BY-WAYS - 5/6/48 - Ye Olde Curiosity Shoppe - May 1, 1948.

Greetings, dear friends!

'Tis now the merry, merry month of May. The chill of April is still in the air. We snored our farewell to her under wool blankets, plus a comforter on each bed. I'm sorry to have missed my visit with you last week. I was so busy that I didn't have time to write Mr. Walker to tell him that I didn't have time to write. Virgil is becoming so skilled in the arts of housewifery that I am having a vacation from housework today. So let's visit Ye Olde Curiosity Shoppe without delay. This house is a far cry from Dickens' Curiosity Shop. Yet there is a tiny bond between them, in the shape of a beautiful little mahogany case, with glass doors, that has the place of honor on the living-room mantel. Dr. Phillips found it in the old Curiosity Shop last summer. Two quaint little figures - a boy and a girl - a gift from a friend - stand inside. On either side, hanging on the wall, are lovely miniatures from Rome. To the right of the mantel is a flawless Sheraton, chest. To the left, in the corner, is an exquisite Windsor secretary. Within its glass doors, on the three shelves, are charming little figures, gathered from England and Europe ... Barnyard animals, chickens, and birds have a special appeal for our "hobbyist" minister, and they adorn many a window and nook in this eleven-room house. In front of the fire-place, with its brass andirons, screen, wood-basket, et al, is a heavy mahogany bench, made by Dr. Phillips himself, from the trees on his own Jamaica farm. Needless to say, it is a work of art. Under it is a Crashley Bukhara rug, which is a lovely thing.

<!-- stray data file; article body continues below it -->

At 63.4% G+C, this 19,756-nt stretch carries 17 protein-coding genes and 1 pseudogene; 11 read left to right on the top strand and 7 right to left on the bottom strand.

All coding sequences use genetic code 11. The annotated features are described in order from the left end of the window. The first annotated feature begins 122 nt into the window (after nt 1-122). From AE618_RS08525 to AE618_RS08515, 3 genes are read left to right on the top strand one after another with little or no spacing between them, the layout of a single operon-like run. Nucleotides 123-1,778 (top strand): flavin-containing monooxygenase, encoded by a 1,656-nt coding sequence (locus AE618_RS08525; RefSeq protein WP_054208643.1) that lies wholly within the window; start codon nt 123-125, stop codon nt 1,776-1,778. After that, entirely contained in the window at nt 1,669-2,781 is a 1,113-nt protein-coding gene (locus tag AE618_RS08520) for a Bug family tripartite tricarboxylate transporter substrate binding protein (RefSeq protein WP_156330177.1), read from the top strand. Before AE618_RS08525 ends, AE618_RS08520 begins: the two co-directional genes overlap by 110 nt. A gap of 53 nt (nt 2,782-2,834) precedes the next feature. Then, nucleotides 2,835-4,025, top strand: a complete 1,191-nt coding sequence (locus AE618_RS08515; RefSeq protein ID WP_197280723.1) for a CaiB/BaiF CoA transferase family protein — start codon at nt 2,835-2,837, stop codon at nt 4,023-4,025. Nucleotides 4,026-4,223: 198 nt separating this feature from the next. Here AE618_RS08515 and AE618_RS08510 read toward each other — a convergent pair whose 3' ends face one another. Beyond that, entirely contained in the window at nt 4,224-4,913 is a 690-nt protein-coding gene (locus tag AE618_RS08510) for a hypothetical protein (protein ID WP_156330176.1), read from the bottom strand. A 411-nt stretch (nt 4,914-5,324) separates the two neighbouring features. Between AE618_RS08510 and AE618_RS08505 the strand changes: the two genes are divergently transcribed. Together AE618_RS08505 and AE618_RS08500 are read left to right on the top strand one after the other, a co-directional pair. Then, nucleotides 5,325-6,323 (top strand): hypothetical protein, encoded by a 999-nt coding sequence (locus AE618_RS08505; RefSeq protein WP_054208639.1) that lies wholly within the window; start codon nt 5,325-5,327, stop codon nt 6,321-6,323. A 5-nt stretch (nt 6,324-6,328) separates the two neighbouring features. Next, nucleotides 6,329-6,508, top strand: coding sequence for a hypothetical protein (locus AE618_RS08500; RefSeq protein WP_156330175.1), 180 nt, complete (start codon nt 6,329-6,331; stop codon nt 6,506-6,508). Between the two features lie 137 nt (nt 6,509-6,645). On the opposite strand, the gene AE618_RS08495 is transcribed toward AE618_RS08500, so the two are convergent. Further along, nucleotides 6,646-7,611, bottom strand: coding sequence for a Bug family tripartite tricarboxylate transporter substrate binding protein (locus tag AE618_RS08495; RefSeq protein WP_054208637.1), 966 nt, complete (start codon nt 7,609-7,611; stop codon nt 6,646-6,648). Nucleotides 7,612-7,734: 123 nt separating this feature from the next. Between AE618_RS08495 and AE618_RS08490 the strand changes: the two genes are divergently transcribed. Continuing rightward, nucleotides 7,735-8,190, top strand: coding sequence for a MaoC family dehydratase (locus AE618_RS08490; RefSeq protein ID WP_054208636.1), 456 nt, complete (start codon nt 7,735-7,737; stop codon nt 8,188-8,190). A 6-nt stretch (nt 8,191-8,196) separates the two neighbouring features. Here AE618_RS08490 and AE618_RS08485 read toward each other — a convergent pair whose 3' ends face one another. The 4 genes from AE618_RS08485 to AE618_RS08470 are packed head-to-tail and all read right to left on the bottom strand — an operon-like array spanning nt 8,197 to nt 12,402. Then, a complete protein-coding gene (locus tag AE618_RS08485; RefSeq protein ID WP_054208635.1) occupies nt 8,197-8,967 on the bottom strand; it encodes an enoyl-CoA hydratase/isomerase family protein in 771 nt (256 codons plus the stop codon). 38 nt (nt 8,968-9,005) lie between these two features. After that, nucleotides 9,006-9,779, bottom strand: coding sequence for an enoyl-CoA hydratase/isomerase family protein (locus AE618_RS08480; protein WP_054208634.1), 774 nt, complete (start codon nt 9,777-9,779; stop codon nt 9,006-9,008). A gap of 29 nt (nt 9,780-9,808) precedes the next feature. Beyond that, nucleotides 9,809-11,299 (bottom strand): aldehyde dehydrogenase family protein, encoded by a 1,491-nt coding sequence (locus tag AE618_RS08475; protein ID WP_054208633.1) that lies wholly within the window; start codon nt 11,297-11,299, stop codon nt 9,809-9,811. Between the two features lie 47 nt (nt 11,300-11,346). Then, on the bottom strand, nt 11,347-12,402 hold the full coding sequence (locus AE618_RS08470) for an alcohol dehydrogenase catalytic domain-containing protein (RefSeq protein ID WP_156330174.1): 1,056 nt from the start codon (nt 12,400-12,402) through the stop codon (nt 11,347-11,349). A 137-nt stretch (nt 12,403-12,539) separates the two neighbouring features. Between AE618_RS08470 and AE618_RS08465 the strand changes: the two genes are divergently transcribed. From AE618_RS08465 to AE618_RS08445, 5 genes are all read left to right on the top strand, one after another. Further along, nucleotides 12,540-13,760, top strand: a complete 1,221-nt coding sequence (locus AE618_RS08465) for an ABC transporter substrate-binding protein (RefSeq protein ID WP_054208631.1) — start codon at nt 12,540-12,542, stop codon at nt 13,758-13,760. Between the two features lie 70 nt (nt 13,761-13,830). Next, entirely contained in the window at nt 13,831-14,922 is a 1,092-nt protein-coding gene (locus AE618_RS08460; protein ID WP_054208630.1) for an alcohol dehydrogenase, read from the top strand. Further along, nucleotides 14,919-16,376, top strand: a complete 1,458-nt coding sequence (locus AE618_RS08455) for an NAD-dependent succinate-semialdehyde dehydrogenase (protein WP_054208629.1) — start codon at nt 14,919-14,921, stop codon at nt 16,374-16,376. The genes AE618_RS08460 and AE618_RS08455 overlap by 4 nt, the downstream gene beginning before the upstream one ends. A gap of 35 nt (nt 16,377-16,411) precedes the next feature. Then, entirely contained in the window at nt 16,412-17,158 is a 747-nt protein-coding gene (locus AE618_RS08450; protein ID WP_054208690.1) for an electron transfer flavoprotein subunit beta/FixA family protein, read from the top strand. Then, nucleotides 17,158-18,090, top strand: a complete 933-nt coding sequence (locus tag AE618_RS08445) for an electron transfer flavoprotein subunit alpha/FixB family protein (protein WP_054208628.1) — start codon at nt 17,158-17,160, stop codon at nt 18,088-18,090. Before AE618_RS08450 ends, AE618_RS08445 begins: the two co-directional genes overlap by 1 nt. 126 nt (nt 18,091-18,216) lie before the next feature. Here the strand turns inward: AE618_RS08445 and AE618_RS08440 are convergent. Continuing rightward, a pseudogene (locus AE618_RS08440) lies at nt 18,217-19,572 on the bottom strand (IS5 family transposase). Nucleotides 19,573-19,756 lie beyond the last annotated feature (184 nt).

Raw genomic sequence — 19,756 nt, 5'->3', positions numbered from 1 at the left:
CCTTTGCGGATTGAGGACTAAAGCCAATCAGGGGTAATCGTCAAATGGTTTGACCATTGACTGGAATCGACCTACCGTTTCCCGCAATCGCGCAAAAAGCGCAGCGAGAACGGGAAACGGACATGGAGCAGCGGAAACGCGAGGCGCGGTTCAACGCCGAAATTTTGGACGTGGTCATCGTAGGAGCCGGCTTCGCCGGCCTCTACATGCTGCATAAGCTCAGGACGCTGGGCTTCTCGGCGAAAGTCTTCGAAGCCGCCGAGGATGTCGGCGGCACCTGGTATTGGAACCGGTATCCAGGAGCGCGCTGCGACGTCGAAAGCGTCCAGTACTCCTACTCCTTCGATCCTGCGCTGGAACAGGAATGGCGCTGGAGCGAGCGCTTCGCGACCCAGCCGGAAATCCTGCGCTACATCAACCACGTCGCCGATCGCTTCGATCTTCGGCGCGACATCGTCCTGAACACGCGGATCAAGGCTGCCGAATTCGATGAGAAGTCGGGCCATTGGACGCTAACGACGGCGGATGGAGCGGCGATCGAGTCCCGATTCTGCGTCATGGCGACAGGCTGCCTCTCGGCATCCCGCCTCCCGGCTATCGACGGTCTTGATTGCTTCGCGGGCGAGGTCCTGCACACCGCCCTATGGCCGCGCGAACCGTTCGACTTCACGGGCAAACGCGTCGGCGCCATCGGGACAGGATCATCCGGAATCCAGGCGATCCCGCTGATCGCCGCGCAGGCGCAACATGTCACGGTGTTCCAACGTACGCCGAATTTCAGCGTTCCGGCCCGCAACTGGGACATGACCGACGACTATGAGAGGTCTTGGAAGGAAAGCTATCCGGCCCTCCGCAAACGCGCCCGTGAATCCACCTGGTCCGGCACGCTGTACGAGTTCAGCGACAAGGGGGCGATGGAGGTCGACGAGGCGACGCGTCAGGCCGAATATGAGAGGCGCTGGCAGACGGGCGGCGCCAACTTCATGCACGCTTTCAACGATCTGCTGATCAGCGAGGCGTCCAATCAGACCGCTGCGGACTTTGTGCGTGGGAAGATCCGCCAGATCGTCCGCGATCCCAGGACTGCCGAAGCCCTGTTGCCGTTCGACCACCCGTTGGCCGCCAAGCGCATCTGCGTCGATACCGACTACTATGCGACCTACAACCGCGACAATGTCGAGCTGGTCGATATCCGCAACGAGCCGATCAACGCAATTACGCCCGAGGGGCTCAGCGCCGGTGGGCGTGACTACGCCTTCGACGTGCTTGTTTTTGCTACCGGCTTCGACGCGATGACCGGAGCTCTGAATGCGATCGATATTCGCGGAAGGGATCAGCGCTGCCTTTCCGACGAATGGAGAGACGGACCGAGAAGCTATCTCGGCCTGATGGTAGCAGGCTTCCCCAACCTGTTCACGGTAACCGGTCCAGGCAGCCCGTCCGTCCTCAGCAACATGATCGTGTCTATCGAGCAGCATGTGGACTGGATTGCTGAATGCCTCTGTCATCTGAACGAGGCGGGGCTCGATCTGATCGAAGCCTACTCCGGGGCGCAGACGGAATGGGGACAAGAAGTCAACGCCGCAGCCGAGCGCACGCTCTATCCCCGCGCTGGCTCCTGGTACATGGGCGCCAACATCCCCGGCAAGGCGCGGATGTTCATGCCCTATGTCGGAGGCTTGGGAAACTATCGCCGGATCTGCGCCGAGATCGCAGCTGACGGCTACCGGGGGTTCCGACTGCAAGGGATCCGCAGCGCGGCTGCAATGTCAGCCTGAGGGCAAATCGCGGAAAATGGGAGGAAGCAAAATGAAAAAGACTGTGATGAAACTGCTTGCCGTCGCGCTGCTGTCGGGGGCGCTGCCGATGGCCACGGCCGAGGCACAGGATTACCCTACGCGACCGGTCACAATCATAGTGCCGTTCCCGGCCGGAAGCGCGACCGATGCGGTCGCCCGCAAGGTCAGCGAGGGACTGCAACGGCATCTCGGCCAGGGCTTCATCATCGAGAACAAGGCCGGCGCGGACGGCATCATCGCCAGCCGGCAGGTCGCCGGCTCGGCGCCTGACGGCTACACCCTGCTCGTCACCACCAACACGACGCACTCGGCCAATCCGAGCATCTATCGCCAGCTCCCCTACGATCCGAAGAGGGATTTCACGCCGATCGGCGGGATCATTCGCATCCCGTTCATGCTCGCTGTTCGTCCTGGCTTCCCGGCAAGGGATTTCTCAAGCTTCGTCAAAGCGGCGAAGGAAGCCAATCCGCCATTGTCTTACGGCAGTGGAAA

In another corner of the living-room is an upright piano with an ebony veneer, with brass candle-holders on either side of the music rack. The gold lettering says, "STEINWAY & SONS" ** NEW YORK ** LONDON ** HAMBURG" and the word "patent." That famous company must have a patent on tone and pitch, for that piano, a gift of love from a once-wealthy family, has not been tuned for many years, yet sounds in perfect tune, with a rich, mellow tone. In the fourth corner is a small table, covered with heavy tapestry, and bearing a tall lamp of the oil-lamp era, marble base, fancy metal stem, and glass dome with pendant prisms. Beside it are two candelabra, blue-and-white, that are the most beautiful I have ever seen. In the reception room are a Hepplewhite chest and a Chippendale highboy, all the original brass in perfect and shining condition. On the chest, which stands by the open-rail stairway, is an exquisite Delft vase, flanked by a whale-oil lamp and a dainty blue Dutch figurine.

Now I must leave the rest for another time. But... you ain't heard nothin' yet. With best wishes to you all - and hoping you are enjoying this rich, colorful, and verdant spring.

Your (fairly) faithful,
Florence B. Taylor

Next - 5/20/48 - More on the Curiosity Shoppe
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